What is life of pi all about

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what is life of pi all about

Life of Pi by Yann Martel

It is not so much that The Life of Pi, is particularly moving (although it is). It isn’t even so much that it is written with language that is both delicate and sturdy all at once (which it is, as well). And it’s certainly not that Yann Martel’s vision filled passages are so precise that you begin to feel the salt water on your skin (even though they are). It is that, like Bohjalian and Byatt and all of the great Houdini’s of the literary world, in the last few moments of your journey – after you’ve felt the emotions, endured the moments of heartache, yearned for the resolution of the characters’ struggle – that you realize the book is not what you thought it was. The story transforms, instantly, and forever.

And in those last few chapters, you suddenly realize that the moral has changed as well.

You feel Martel’s words lingering, suggesting, and you find yourself wondering whether you are his atheist who takes the deathbed leap of faith – hoping for white light and love? Or the agnostic who , in trying to stay true to his reasonable self, explains the mysteries of life and death in only scientific terms, lacking imagination to the end, and, essentially, missing the better story?

There is no use in trying to provide a brief synopsis for this ravishing tale of a young boy from India left adrift in the Pacific in a lifeboat with a tiger who used to reside in his father’s zoo in Pondicherry. There is no use because once you finish the book you might decide that this was not, indeed, what the book was about at all. There is no use because, depending on your philosophical bent, the book will mean something very different to your best friend than it will to you. There is no use because it is nearly impossible to describe what makes this book so grand.

Read this book. Not because it is an exceptional piece of literary talent. It is, of course. But there are many good authors and many good books. While uncommon, they are not endangered. Read this book because in recent memory - aside from Jose Saramago’s arresting Blindness – there have been no stories which make such grand statements with such few elements. As Pi says in his story “Life on a lifeboat isn’t much of a life. It is like an end game in chess, a game with few pieces. The elements couldn’t be more simple, nor the stakes higher.” It is the same with Martel’s undulating fable of a book about a boy in a boat with a tiger. A simple story with potentially life altering consequences for it’s readers.

As Martel writes, The world isnt just the way it is. It is how we understand it, no? And in understanding something, we bring something to it, no? Like Schroedingers cat in the box, the way this book is understood, the way it is perceived affects what it is. There has been some talk that this book will make it’s readers believe in god. I think it’s a question of perspective. To behold this gem of a novel as an adventure of man against the elements (the “dry, yeastless factuality” of what actually happened) is certainly one way to go about it. But to understand this piece to be something indescribable, something godlike, is by far the greater leap of faith.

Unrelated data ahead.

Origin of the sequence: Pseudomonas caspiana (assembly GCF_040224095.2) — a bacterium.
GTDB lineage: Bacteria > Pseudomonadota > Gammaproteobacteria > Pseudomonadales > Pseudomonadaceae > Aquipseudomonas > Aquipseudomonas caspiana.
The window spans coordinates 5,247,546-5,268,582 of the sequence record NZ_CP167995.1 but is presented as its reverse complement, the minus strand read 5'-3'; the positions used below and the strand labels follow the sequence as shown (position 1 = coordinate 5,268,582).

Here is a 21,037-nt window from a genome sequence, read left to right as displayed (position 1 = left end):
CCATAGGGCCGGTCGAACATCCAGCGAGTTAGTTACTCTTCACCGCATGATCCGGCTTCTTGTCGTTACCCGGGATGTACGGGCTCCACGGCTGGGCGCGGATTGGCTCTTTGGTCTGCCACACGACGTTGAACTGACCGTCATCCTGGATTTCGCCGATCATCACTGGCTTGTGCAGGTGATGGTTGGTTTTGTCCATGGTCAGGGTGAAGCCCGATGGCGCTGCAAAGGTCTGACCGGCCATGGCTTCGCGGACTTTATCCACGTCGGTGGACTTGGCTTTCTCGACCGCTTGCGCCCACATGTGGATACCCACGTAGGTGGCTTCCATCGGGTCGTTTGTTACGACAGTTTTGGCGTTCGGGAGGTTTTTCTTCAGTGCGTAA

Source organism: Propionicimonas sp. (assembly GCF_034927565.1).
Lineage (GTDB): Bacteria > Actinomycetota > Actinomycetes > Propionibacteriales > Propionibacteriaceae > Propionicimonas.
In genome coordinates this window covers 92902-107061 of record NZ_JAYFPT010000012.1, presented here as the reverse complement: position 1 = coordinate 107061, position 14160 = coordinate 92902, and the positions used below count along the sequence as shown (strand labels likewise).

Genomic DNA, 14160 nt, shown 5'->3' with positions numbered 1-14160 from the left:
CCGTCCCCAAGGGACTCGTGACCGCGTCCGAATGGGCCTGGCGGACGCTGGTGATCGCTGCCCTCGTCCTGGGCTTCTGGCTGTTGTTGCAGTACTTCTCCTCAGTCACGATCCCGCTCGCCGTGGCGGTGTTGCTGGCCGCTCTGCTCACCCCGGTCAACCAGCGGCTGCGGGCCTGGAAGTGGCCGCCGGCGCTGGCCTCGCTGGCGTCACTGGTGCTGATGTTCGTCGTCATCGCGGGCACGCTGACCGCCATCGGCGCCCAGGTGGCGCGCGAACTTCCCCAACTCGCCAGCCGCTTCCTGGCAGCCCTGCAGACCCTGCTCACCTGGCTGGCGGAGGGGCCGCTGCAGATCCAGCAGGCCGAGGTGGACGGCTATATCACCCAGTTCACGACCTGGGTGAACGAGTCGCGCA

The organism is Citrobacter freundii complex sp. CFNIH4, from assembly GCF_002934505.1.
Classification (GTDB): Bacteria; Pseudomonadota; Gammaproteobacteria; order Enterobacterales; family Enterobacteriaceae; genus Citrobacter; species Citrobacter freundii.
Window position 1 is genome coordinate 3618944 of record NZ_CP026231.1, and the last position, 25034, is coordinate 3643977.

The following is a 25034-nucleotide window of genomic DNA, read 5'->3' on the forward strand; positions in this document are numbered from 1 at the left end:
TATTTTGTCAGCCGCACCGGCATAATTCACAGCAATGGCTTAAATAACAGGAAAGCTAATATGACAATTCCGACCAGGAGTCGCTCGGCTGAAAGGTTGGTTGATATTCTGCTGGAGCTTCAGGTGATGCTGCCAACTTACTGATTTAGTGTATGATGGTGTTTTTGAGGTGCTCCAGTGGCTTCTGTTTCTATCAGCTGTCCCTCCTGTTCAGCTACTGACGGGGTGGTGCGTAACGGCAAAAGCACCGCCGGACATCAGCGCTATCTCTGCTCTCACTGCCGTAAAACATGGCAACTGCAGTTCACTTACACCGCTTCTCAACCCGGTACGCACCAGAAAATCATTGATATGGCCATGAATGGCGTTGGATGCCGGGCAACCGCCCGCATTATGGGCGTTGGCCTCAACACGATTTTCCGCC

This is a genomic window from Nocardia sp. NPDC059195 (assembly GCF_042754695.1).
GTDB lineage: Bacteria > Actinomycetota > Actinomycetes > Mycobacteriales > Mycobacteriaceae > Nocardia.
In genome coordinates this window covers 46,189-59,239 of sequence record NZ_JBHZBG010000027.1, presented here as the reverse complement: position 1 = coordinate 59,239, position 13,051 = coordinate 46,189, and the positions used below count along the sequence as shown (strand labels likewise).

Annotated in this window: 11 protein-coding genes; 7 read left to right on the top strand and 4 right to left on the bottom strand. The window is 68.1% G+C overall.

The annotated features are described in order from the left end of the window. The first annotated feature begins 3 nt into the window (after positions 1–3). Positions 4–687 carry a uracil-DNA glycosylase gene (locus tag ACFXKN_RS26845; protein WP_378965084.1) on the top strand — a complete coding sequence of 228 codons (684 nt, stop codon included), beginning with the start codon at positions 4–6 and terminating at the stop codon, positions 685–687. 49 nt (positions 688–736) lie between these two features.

Oh, but worth the leap, if the reader is like that atheist, willing to see the better story.


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Published 25.12.2018

Life Of Pi - Trailer

Life of Pi

Life of Pi tells the fantastical story of Pi Patel, a sixteen-year-old South Indian boy who survives at sea with a tiger for days. A precocious and intelligent boy, by the age of fifteen Pi—Hindu from an early age—has also adopted Christianity and Islam, and considers himself a pious devotee to all three religions. An unexplained event causes the Tsimtsum to sink, and Pi is the only human to make it onto the lifeboat and survive. Along with Pi, the lifeboat contains a hyena, a zebra, Orange Juice the orangutan, and Richard Parker the tiger. The hyena kills and devours both the zebra and Orange Juice, before Richard Parker kills the hyena. Pi is left alone on a lifeboat with an adult male tiger. There is no land in sight and the ocean is shark-infested, so Pi builds a raft which he attaches to the lifeboat, to keep himself at a safer distance from Richard Parker.

This story is that of Pi Patel. Part One is narrated in the first person by Pi.
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Life of Pi 's ending can be confusing. We explain what really happened to Pi and Richard Parker in the film and book as well as what it all means. Though, for every mention of Life of Pi 's beautiful 3D or amazing CGI tiger, there's a fuddled viewer confused by the movie's controversial ending. Readers of Yann Martel's original novel the ones who made it to the end have already faced the challenging last-minute question presented by the story's narrator, but filmgoers expecting a fanciful adventure at sea have been understandably caught off-guard by the finale. If you do not want to be spoiled about either, turn away now. After both stories have been shared, Pi leaves it up to the viewer or reader to decide which version they "prefer.

4 COMMENTS

  1. Patrice B. says:

    From the SparkNotes Blog

  2. Barbara S. says:

    Personal Data Collected

  3. Greg M. says:

    Life of Pi (film) - Wikipedia

  4. Georgia H. says:

    Life of Pi is a Canadian fantasy adventure novel by Yann Martel published in . Piscine Molitor Patel, known to all as just "Pi", is the narrator and protagonist of the novel. He was named after a swimming pool in Paris, despite the fact that.

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